What if you were responsible for translating God's Word into a language that never had a Bible before? Can you imagine the burden you would feel to do a good job?
God takes His Word pretty seriously, and you would certainly do everything in your power to make sure that you were not putting words into God's mouth, but that you were providing a text that clearly communicated God's Word as closely to the original as possible.
This challenge to understand the heart of the original Scriptures, in order to put the original text into a new language, was the impetus for the United Bible Societies to create handbooks for Bible translators working on this very thing. The United Bible Societies' Handbook Series is a comprehensive verse-by-verse guide to understanding exactly what is being communicated by the author in the original Scriptures.
“The man after his own heart is David (see chapter 16; also Acts 13:22). In Hebrew thought the heart is the place where one’s will, desire, and choice are exercised. This may be expressed as ‘a person whose desire is to serve the Lord’ or ‘the kind of man he wants’ (ncv).” (Page 262)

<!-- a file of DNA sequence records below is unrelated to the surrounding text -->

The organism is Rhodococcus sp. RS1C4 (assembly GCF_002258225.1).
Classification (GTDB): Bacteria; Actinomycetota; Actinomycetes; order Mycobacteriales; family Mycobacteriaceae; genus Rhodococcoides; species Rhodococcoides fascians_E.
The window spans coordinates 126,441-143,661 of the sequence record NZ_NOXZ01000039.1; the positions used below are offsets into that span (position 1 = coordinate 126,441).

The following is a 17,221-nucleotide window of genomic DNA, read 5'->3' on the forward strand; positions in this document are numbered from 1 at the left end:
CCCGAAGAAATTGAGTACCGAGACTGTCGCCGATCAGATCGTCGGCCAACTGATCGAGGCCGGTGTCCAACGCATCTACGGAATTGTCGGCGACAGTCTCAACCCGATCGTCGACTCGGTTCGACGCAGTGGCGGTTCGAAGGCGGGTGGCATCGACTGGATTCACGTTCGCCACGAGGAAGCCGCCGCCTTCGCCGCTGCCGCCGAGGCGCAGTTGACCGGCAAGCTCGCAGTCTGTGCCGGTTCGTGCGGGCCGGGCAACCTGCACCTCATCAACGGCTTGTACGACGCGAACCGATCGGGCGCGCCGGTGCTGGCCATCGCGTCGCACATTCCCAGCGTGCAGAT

“The explanation of the name Samuel reflects a play on words in which the name has a similarity of sound to the Hebrew verb ‘to ask.’ In fact, though, ‘Samuel’ means ‘name of God’ or ‘God’s name is El.’ It is rather the name ‘Saul’ that comes from the same root as the Hebrew verb ‘to ask.’ Since the writer intended the readers to recognize the play on words here, translators are urged to use a footnote similar to that in tev. The footnote in the pocket edition of njb is also a useful model: ‘Samuel is derived from shem-˒el (= the Name of God), but is here related to sha˒al (= ask).’” (Page 43)
“It is possible that Elkanah took her as a second wife when Hannah was unable to give him a child.” (Page 25)
“The rsv translation is based on the Septuagint. njb likewise follows the Septuagint in reading ‘to Hannah, however, he would give only one portion. for, although he loved Hannah more, Yahweh had made her barren’ (similarly reb). Note that, according to the Septuagint, he gave Hannah one portion although (or despite the fact that) he loved her more. That is, Elkanah gave Hannah one portion only, not because he loved her less but rather because she had no children and therefore needed only one portion for herself. According to the Hebrew, however, he gave her a special (or, double) portion because he loved her more.” (Page 28)